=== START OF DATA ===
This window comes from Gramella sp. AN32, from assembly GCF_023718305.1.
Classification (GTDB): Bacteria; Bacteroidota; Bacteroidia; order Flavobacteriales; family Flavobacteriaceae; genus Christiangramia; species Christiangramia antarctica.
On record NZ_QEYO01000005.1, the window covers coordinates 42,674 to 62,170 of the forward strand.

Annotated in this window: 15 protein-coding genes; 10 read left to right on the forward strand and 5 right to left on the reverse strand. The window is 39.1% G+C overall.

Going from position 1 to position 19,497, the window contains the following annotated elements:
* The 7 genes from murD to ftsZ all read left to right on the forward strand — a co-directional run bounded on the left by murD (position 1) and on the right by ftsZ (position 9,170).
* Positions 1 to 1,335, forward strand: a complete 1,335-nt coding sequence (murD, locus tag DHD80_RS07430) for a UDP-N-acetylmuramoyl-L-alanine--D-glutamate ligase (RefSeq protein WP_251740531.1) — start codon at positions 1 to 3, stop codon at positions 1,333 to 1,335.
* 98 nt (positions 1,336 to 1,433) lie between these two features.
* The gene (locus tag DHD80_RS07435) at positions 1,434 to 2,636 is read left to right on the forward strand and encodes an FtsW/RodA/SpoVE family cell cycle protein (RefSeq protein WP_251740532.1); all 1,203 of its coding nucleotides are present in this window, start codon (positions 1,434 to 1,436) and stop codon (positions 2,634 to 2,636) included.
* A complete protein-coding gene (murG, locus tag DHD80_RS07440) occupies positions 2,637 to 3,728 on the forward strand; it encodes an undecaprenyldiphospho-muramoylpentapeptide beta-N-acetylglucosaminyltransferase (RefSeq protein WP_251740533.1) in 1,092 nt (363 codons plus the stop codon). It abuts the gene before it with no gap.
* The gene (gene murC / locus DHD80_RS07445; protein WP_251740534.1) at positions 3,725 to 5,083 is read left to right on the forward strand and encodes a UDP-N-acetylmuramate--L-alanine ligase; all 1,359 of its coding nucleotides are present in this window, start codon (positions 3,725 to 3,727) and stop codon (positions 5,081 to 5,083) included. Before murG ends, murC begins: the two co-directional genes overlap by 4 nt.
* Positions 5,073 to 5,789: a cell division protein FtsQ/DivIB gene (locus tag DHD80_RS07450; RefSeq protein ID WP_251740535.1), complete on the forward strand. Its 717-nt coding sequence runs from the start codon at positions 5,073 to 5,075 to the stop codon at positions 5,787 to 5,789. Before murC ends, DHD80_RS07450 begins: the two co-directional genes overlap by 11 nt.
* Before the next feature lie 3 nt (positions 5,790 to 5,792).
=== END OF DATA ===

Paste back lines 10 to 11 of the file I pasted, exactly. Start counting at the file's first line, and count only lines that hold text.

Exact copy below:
* A complete protein-coding gene (murG, locus tag DHD80_RS07440) occupies positions 2,637 to 3,728 on the forward strand; it encodes an undecaprenyldiphospho-muramoylpentapeptide beta-N-acetylglucosaminyltransferase (RefSeq protein WP_251740533.1) in 1,092 nt (363 codons plus the stop codon). It abuts the gene before it with no gap.
* The gene (gene murC / locus DHD80_RS07445; protein WP_251740534.1) at positions 3,725 to 5,083 is read left to right on the forward strand and encodes a UDP-N-acetylmuramate--L-alanine ligase; all 1,359 of its coding nucleotides are present in this window, start codon (positions 3,725 to 3,727) and stop codon (positions 5,081 to 5,083) included. Before murG ends, murC begins: the two co-directional genes overlap by 4 nt.